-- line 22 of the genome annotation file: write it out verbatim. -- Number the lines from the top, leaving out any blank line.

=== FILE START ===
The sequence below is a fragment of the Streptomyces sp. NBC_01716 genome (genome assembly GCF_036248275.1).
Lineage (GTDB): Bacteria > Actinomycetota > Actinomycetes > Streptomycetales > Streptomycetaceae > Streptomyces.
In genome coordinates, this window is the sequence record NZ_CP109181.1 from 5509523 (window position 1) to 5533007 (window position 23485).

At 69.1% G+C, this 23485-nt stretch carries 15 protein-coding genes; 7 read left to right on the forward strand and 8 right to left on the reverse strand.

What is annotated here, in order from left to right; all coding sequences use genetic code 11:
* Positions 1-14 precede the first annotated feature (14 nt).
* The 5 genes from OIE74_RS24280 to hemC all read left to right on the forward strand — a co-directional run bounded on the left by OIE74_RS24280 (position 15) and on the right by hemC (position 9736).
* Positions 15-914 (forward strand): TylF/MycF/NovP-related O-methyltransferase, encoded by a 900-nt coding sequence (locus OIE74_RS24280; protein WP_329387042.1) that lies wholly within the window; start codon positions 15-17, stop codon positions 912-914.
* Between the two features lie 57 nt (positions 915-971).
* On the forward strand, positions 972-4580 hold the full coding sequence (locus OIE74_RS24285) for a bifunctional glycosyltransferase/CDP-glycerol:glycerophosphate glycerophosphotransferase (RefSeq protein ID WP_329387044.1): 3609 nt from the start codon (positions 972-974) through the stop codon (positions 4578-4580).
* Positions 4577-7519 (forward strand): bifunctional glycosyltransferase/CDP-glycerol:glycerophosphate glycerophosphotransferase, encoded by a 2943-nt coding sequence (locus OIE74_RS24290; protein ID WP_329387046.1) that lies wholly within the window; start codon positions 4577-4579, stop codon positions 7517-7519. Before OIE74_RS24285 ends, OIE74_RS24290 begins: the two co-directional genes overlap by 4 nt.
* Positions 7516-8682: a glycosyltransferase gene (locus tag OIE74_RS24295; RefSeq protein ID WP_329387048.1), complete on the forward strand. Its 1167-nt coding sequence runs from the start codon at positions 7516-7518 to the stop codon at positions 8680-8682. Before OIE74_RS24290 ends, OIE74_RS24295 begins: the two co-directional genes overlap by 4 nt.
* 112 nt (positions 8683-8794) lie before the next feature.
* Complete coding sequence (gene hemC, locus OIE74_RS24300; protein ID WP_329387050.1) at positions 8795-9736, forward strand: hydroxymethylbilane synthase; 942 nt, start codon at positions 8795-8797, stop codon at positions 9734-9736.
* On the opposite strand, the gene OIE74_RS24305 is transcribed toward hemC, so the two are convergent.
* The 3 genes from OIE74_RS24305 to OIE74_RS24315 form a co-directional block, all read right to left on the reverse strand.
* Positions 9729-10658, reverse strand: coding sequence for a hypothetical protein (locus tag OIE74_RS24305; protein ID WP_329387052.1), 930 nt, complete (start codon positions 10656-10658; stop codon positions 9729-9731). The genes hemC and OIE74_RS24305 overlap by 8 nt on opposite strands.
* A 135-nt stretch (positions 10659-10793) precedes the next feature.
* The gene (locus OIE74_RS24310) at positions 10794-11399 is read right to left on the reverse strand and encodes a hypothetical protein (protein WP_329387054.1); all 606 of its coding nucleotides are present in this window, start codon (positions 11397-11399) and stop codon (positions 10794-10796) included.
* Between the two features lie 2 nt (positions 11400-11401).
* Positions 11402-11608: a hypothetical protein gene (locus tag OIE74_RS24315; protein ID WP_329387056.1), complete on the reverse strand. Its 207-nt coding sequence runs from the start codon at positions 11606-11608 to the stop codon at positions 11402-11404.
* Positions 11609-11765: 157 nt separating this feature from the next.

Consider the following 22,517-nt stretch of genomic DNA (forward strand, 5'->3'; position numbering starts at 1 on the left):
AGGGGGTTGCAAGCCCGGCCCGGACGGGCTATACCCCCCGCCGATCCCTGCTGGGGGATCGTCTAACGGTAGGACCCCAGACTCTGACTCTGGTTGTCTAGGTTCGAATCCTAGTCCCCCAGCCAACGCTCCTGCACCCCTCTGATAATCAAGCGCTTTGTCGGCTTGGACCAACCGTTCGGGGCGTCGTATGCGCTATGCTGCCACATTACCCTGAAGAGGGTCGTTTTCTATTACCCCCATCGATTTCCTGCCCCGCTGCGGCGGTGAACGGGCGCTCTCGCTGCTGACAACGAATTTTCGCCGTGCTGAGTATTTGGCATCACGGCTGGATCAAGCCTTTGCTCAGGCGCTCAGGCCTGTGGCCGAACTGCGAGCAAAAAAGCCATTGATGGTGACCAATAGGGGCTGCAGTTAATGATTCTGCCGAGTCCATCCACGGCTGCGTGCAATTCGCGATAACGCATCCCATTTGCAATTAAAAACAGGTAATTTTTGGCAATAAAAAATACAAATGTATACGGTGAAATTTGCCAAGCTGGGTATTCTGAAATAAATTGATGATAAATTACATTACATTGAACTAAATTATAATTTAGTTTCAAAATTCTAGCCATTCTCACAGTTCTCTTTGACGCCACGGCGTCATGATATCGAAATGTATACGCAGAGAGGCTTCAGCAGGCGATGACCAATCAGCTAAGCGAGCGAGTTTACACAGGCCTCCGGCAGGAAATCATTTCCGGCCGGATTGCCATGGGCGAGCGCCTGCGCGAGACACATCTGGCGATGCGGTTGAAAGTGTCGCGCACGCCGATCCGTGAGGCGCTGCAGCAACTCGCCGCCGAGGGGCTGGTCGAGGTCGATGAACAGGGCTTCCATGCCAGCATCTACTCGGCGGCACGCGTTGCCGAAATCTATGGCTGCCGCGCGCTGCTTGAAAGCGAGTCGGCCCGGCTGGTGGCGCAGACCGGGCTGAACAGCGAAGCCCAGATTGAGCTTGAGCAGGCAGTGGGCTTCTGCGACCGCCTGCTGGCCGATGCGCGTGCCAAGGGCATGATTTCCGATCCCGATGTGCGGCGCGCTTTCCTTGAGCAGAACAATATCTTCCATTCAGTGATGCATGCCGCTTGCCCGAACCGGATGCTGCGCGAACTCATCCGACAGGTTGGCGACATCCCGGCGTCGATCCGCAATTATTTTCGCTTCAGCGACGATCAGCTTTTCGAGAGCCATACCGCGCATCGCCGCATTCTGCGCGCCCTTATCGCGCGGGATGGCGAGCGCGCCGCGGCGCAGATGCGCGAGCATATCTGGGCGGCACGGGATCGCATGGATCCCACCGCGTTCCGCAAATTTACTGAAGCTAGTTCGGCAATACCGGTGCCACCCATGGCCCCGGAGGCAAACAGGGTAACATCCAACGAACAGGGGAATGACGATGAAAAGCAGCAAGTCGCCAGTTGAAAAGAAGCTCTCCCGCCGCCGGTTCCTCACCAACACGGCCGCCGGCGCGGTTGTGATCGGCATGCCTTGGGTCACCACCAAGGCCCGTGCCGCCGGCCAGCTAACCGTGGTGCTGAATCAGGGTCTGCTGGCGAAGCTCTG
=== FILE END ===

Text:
* Positions 11609-11765: 157 nt separating this feature from the next.